Anyway, believe it or not, and despite never having seen the product before, the demo went well – somehow and business was done. In total relief and disbelief, I packed up the product and put it back into my car. I was just about to set off home when I noticed my wedding ring was missing. I looked everywhere but it was gone. Fast track two hours and having totally unpacked the car again, I found it at the bottom of the main box. It must have come off as I carefully slid the product into the box. Sigh, Relief, Exhaustion. Homeward bound.
Fast forward five years and John was largely responsible for me getting my first job in Australia with Ansett (also owned partly by News Corp) as CEO of Traveland. If I hadn’t managed to source a working key that morning in Paris, I wouldn’t be here now. So it’s true – what goes around comes around. There are so many crossroads faced during one’s career and life and I totally believe in fate.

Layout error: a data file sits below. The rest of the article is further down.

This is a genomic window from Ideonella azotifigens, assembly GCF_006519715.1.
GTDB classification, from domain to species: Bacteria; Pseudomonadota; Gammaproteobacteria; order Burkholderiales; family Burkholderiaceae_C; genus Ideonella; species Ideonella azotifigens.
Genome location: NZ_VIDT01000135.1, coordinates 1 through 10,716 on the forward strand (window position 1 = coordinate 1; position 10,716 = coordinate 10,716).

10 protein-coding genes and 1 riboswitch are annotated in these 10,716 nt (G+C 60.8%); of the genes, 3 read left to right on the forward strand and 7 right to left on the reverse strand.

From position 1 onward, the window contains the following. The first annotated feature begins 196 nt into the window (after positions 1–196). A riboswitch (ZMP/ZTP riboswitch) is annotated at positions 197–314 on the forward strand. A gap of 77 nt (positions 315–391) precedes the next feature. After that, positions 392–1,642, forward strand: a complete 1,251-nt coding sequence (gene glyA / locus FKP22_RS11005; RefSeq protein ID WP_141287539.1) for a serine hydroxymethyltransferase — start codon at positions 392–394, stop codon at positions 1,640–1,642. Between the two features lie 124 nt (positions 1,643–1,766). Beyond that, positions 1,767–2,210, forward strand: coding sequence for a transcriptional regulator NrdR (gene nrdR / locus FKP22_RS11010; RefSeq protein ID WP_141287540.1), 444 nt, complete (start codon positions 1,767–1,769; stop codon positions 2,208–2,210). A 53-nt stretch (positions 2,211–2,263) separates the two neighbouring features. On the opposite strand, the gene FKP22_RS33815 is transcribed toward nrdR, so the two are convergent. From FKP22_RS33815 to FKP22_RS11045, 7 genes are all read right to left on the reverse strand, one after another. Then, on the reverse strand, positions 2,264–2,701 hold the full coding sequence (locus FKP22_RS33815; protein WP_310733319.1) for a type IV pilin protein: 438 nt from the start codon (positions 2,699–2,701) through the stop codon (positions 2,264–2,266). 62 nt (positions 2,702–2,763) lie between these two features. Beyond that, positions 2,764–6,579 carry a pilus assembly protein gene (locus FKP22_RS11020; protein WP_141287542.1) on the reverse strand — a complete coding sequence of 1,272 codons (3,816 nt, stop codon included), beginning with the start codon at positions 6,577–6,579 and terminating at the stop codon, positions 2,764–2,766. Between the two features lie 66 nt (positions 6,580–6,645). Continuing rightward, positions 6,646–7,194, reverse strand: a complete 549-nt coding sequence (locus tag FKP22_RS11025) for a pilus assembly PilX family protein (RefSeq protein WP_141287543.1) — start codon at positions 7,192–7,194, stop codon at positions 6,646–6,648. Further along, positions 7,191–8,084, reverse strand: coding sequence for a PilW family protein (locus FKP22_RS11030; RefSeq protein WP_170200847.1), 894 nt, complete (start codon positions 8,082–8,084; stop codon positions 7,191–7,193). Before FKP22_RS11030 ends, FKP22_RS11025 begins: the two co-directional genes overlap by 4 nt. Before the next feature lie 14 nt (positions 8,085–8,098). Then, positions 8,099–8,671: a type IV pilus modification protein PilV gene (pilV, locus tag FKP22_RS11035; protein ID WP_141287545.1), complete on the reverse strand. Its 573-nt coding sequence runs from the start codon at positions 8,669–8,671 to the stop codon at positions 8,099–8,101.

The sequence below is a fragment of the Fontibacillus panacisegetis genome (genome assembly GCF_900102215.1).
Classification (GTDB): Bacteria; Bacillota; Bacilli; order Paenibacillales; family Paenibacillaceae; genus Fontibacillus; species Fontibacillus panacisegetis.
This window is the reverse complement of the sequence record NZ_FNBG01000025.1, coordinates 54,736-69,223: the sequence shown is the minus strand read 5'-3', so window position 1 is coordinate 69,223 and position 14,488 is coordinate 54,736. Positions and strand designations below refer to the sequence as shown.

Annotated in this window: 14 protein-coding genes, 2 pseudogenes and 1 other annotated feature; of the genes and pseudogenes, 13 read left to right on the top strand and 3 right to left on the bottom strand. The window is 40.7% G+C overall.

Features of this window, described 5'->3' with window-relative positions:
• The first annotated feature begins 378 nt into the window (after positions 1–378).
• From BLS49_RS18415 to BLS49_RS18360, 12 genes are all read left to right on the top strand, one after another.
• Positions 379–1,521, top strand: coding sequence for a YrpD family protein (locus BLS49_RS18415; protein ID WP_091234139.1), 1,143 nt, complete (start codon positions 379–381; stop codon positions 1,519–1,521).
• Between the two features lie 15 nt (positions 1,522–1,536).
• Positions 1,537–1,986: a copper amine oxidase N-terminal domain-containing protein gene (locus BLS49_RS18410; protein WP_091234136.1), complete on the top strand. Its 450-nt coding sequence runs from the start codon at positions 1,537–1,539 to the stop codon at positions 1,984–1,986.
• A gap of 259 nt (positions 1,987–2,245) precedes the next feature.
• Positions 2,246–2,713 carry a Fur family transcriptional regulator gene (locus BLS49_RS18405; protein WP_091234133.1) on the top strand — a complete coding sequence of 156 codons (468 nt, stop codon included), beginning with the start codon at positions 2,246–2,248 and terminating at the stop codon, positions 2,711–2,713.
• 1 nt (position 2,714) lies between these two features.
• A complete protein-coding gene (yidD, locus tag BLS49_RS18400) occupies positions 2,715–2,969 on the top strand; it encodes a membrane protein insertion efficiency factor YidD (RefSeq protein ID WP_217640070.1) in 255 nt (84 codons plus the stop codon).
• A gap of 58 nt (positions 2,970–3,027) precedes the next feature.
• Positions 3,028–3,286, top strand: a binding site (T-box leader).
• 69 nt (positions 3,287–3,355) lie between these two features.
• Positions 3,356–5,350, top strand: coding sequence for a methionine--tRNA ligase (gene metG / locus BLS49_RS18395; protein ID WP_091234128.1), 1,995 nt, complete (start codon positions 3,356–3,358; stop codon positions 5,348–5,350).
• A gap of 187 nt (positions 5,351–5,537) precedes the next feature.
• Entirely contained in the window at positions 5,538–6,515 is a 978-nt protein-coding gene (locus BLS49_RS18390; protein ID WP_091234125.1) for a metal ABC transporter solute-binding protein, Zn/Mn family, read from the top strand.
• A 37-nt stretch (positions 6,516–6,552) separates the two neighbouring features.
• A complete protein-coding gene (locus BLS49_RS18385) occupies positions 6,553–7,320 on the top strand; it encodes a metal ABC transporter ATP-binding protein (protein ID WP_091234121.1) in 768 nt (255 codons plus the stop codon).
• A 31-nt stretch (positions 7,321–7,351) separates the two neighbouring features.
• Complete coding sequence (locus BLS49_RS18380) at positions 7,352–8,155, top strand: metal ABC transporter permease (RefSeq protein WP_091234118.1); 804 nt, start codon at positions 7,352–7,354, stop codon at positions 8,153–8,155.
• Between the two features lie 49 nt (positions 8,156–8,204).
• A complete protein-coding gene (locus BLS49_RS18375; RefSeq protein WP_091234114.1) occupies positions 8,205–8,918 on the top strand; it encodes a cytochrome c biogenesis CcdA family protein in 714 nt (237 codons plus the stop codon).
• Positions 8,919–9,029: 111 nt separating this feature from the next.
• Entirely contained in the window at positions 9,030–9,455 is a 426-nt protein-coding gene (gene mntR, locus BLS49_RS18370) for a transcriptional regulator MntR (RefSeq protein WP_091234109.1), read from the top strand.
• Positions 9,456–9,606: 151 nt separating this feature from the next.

What’s the best piece of advice you can give to young people assessing whether hospitality or tourism is right for them as a career?
Don’t hesitate and certainly don’t worry about whether it should be hospitality or tourism. Don’t for one minute think it isn’t a serious or professional industry. Just jump in feet first and enjoy the ride. You’ll have the time of your life. It’ll enable you to visit places and meet people you couldn’t possible imagine or dream of. You’ll have ups and downs but don’t think you can control them – just look at what we are facing right now. But if you embrace change and are willing to face whatever is thrown at you, you will come out a better person and stronger for the life experience.
Be prepared to make mistakes – and there will be many – but learn from them and above all have fun along the way. Whilst it’s an incredibly serious, fast-paced, innovative and professional industry, it’s also exhilarating. There’s never a dull moment and travel links your profession to your life in a way that no other industry can or will.
I started my career in hotels and have worked in catering, publishing, media, theme parks, airlines, tourism (national, state and regional), technology and am now back in hotels again. I wouldn’t change a thing and would happily go around one more time.
All I would say is be nice to everyone on the way up because you’re bound to meet them on the way down and travel people have the memories of elephants.